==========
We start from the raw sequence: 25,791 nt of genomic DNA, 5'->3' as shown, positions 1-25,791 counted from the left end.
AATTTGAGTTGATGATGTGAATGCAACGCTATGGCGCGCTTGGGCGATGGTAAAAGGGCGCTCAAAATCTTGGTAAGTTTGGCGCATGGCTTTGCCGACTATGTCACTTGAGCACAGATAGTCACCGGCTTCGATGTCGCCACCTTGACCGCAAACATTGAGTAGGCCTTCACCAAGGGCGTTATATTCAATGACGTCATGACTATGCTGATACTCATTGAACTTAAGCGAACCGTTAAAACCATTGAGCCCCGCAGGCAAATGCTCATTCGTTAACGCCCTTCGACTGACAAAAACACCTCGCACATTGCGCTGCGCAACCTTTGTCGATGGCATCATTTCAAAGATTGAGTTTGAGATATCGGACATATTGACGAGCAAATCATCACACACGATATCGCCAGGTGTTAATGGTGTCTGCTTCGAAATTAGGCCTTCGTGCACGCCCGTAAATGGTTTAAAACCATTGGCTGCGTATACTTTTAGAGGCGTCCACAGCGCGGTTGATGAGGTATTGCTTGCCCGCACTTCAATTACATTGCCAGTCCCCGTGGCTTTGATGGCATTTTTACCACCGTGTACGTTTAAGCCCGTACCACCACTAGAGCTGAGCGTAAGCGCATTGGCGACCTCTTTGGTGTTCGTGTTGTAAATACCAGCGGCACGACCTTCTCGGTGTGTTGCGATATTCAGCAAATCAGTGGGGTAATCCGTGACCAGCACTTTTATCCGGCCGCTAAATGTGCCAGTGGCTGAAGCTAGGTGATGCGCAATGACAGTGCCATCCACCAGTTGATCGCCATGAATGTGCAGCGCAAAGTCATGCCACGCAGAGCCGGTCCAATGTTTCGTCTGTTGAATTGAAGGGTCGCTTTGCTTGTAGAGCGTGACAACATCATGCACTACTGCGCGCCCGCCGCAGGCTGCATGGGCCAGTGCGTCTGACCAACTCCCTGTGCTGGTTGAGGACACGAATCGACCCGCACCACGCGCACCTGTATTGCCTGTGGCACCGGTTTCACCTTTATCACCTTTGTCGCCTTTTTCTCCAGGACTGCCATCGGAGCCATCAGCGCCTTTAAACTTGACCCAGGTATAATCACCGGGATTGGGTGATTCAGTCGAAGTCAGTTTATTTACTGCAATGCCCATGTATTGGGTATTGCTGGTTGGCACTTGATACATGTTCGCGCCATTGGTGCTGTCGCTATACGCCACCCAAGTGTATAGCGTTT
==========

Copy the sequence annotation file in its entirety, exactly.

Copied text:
We start from the raw sequence: 25,791 nt of genomic DNA, 5'->3' as shown, positions 1-25,791 counted from the left end.
AATTTGAGTTGATGATGTGAATGCAACGCTATGGCGCGCTTGGGCGATGGTAAAAGGGCGCTCAAAATCTTGGTAAGTTTGGCGCATGGCTTTGCCGACTATGTCACTTGAGCACAGATAGTCACCGGCTTCGATGTCGCCACCTTGACCGCAAACATTGAGTAGGCCTTCACCAAGGGCGTTATATTCAATGACGTCATGACTATGCTGATACTCATTGAACTTAAGCGAACCGTTAAAACCATTGAGCCCCGCAGGCAAATGCTCATTCGTTAACGCCCTTCGACTGACAAAAACACCTCGCACATTGCGCTGCGCAACCTTTGTCGATGGCATCATTTCAAAGATTGAGTTTGAGATATCGGACATATTGACGAGCAAATCATCACACACGATATCGCCAGGTGTTAATGGTGTCTGCTTCGAAATTAGGCCTTCGTGCACGCCCGTAAATGGTTTAAAACCATTGGCTGCGTATACTTTTAGAGGCGTCCACAGCGCGGTTGATGAGGTATTGCTTGCCCGCACTTCAATTACATTGCCAGTCCCCGTGGCTTTGATGGCATTTTTACCACCGTGTACGTTTAAGCCCGTACCACCACTAGAGCTGAGCGTAAGCGCATTGGCGACCTCTTTGGTGTTCGTGTTGTAAATACCAGCGGCACGACCTTCTCGGTGTGTTGCGATATTCAGCAAATCAGTGGGGTAATCCGTGACCAGCACTTTTATCCGGCCGCTAAATGTGCCAGTGGCTGAAGCTAGGTGATGCGCAATGACAGTGCCATCCACCAGTTGATCGCCATGAATGTGCAGCGCAAAGTCATGCCACGCAGAGCCGGTCCAATGTTTCGTCTGTTGAATTGAAGGGTCGCTTTGCTTGTAGAGCGTGACAACATCATGCACTACTGCGCGCCCGCCGCAGGCTGCATGGGCCAGTGCGTCTGACCAACTCCCTGTGCTGGTTGAGGACACGAATCGACCCGCACCACGCGCACCTGTATTGCCTGTGGCACCGGTTTCACCTTTATCACCTTTGTCGCCTTTTTCTCCAGGACTGCCATCGGAGCCATCAGCGCCTTTAAACTTGACCCAGGTATAATCACCGGGATTGGGTGATTCAGTCGAAGTCAGTTTATTTACTGCAATGCCCATGTATTGGGTATTGCTGGTTGGCACTTGATACATGTTCGCGCCATTGGTGCTGTCGCTATACGCCACCCAAGTGTATAGCGTTT